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Developed in conjunction with Monroe 2-Orleans BOCES.

Coordinate Planes

Graphs are drawn on a grid called a coordinate plane. Grids, or coordinate planes, are also used for maps. The different squares on the grid are numbered so that they can be used to identify where different points are.
There are two main number lines on a coordinate plane. The one that runs from right to left or horizontally is called the x-axis. The one that runs up and down or vertically is called the y-axis. The center point where they meet is the origin.

The coordinate plane is divided up into four areas called quadrants. Each quadrant is given a number. Quadrant I is the upper-right area. Quadrant II is the upper-left area. Quadrant III is the lower-left area. Quadrant IV is the lower-right area. It is easiest to remember these by starting in the upper-right corner and moving counter-clockwise (the opposite of the way the hands on the clock go).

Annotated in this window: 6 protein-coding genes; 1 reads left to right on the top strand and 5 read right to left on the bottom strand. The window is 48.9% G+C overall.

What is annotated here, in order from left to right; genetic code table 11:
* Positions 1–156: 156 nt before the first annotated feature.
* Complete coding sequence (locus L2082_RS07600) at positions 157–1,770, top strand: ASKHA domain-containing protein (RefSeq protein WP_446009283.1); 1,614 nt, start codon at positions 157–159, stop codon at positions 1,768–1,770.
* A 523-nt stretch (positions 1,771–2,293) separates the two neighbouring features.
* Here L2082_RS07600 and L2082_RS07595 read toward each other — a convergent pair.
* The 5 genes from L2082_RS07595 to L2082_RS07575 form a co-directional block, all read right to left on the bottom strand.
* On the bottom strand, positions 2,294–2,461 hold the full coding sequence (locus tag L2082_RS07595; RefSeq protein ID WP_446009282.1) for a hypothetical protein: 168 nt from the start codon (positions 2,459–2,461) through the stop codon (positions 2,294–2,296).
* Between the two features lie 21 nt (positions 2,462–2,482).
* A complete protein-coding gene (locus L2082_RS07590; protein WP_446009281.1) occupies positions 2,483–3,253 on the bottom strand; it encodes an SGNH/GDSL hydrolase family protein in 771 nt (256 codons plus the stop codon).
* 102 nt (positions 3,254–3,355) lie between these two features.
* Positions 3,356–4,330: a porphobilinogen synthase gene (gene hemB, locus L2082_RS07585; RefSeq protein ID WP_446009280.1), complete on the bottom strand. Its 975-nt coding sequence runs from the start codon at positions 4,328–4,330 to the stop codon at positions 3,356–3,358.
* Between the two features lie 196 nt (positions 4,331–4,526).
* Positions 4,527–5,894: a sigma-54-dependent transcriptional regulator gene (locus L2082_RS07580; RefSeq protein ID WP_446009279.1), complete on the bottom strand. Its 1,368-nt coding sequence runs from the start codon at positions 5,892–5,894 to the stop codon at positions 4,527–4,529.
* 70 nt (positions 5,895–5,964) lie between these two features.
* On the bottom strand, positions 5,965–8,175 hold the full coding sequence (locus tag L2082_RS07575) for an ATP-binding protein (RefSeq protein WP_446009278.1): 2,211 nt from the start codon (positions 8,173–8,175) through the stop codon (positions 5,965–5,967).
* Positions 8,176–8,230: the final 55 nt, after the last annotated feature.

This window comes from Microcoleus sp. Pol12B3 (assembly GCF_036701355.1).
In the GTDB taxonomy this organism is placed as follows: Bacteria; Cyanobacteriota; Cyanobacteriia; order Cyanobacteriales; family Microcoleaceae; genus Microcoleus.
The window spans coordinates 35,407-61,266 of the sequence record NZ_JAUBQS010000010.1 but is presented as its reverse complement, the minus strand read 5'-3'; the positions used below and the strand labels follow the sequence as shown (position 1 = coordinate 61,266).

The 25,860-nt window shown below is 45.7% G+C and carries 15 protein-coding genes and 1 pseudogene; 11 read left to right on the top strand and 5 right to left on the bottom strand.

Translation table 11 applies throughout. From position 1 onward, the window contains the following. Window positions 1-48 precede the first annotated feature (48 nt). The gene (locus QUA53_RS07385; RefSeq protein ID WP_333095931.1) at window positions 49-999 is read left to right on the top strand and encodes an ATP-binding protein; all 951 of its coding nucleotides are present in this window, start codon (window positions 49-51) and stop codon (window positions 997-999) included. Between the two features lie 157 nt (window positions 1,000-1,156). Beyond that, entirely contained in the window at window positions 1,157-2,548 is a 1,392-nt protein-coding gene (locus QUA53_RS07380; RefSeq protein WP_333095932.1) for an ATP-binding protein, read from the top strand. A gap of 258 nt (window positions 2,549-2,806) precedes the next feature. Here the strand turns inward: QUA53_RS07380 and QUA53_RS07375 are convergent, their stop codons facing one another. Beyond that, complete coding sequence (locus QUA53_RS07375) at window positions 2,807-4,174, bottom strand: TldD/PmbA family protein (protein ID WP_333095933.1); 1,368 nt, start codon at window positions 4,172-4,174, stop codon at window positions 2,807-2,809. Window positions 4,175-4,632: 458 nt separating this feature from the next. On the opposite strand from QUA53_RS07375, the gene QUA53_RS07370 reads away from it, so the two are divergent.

We can mark different points on the grid. To tell the location of points, we use ordered pairs of numbers. An ordered pair looks like this:

(2, 3)

The first number tells the location on the x-axis. The second number tells the location on the y-axis. Use the number to count how many points on the grid to move.

Here is how we plot (2, 3):

If the first number is negative, we move to the left on the x-axis. Here is the plot of (-4, 3):

If the second number in the pair is negative, we move down on the y-axis. Here is the plot of (3, -5):

Sometimes, coordinate planes have different scales, so that each line stands for more than one unit. For example, in this grid, each line is 10 units:

Now let’s practice.

Which quadrant is highlighted?

Which quadrant is highlighted?

Give the ordered pair for the point on this grid.

Give the ordered pair for the point on this grid.

Give the ordered pair for the point on this grid.

This is the end of the Coordinate Planes ebook.

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